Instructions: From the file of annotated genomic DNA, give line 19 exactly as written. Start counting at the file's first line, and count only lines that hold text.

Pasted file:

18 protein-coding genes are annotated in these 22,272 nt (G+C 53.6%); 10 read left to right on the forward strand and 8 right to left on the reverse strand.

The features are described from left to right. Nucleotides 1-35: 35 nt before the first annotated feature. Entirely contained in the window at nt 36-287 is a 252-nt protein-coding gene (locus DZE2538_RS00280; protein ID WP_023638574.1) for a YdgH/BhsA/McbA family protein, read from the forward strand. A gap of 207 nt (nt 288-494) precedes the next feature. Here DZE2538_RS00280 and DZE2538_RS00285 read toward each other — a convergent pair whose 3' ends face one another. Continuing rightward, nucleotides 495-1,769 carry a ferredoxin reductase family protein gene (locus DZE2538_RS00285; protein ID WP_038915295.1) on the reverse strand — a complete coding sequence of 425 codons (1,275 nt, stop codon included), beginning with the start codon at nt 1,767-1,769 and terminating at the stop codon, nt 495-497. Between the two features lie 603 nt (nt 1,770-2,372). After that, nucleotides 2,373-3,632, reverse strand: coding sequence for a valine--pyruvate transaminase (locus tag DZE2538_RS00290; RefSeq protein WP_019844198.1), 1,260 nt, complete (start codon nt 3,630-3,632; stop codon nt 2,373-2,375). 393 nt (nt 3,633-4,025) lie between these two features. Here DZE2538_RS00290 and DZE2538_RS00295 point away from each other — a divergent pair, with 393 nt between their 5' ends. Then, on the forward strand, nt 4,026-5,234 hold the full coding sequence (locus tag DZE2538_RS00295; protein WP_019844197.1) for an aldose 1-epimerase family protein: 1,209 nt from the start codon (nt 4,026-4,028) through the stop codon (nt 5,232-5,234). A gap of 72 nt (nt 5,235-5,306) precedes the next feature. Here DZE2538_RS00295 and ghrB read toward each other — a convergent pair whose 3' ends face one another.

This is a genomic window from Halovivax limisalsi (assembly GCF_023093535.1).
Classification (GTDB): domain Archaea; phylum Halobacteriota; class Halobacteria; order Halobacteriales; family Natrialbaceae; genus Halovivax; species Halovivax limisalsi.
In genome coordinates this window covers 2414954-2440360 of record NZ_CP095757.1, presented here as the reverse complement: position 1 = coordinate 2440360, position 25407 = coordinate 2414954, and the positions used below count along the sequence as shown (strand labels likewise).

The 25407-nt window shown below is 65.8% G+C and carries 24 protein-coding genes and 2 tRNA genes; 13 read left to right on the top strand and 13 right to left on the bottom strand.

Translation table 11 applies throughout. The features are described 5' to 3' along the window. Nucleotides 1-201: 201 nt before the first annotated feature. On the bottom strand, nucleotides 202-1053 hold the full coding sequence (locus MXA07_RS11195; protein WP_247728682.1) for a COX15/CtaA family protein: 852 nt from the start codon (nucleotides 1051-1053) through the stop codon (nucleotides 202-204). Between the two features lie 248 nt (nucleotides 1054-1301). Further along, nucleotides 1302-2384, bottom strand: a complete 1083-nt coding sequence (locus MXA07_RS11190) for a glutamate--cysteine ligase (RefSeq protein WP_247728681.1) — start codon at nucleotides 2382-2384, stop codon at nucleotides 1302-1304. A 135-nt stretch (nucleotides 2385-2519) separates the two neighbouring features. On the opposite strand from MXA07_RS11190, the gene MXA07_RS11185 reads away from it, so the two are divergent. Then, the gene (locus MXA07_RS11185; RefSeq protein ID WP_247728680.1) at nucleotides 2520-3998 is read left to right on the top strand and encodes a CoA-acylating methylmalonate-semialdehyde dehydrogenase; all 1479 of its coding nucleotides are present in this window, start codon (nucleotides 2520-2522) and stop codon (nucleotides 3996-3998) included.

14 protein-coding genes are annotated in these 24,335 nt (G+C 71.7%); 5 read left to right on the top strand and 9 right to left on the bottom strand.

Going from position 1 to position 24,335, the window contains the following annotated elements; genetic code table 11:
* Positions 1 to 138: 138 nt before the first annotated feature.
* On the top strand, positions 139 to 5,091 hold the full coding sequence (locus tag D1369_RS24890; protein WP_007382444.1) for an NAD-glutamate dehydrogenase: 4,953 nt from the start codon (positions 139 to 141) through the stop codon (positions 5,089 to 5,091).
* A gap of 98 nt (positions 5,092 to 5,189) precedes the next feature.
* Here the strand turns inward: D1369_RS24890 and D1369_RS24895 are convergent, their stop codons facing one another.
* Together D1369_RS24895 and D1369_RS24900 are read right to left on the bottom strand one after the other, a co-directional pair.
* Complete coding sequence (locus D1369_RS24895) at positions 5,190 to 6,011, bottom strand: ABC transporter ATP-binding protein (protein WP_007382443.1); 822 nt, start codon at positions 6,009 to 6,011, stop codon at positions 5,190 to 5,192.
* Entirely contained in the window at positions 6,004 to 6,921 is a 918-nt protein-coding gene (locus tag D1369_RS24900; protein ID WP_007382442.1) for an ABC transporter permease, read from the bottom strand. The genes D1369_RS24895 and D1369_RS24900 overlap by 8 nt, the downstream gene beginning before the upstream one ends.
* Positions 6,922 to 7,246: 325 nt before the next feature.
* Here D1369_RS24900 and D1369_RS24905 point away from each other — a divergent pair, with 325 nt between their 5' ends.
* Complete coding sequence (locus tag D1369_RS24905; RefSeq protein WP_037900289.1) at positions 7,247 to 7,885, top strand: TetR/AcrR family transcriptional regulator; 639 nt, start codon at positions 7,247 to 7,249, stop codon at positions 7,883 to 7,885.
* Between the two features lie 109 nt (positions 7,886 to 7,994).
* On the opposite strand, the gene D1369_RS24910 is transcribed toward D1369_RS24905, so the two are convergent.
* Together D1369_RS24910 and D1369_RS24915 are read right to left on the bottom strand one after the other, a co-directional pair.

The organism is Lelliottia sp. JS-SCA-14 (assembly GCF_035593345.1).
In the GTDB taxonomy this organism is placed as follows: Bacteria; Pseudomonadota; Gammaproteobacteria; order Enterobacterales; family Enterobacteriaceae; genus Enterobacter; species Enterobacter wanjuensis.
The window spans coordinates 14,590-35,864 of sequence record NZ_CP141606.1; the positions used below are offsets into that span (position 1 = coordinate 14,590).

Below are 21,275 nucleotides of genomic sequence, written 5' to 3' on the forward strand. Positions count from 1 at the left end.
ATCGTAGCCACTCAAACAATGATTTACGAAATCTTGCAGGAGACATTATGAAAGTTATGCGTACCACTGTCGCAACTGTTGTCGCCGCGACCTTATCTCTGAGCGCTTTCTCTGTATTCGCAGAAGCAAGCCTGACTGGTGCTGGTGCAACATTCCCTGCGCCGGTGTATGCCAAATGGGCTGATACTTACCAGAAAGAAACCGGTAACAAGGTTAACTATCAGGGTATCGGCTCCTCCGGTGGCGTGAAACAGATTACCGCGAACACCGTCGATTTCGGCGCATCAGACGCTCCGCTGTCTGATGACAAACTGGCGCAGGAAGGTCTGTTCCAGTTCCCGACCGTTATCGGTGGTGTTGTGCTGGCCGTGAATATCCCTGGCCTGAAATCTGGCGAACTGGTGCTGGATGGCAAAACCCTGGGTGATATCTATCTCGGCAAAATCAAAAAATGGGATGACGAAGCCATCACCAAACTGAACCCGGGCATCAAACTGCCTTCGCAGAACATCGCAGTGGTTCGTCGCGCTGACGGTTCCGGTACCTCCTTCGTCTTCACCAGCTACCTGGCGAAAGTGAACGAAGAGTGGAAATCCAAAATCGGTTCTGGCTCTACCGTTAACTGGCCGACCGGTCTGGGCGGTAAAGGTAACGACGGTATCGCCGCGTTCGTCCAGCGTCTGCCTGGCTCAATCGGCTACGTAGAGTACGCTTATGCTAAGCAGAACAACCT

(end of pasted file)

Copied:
* Complete coding sequence (locus tag D1369_RS24905; RefSeq protein WP_037900289.1) at positions 7,247 to 7,885, top strand: TetR/AcrR family transcriptional regulator; 639 nt, start codon at positions 7,247 to 7,249, stop codon at positions 7,883 to 7,885.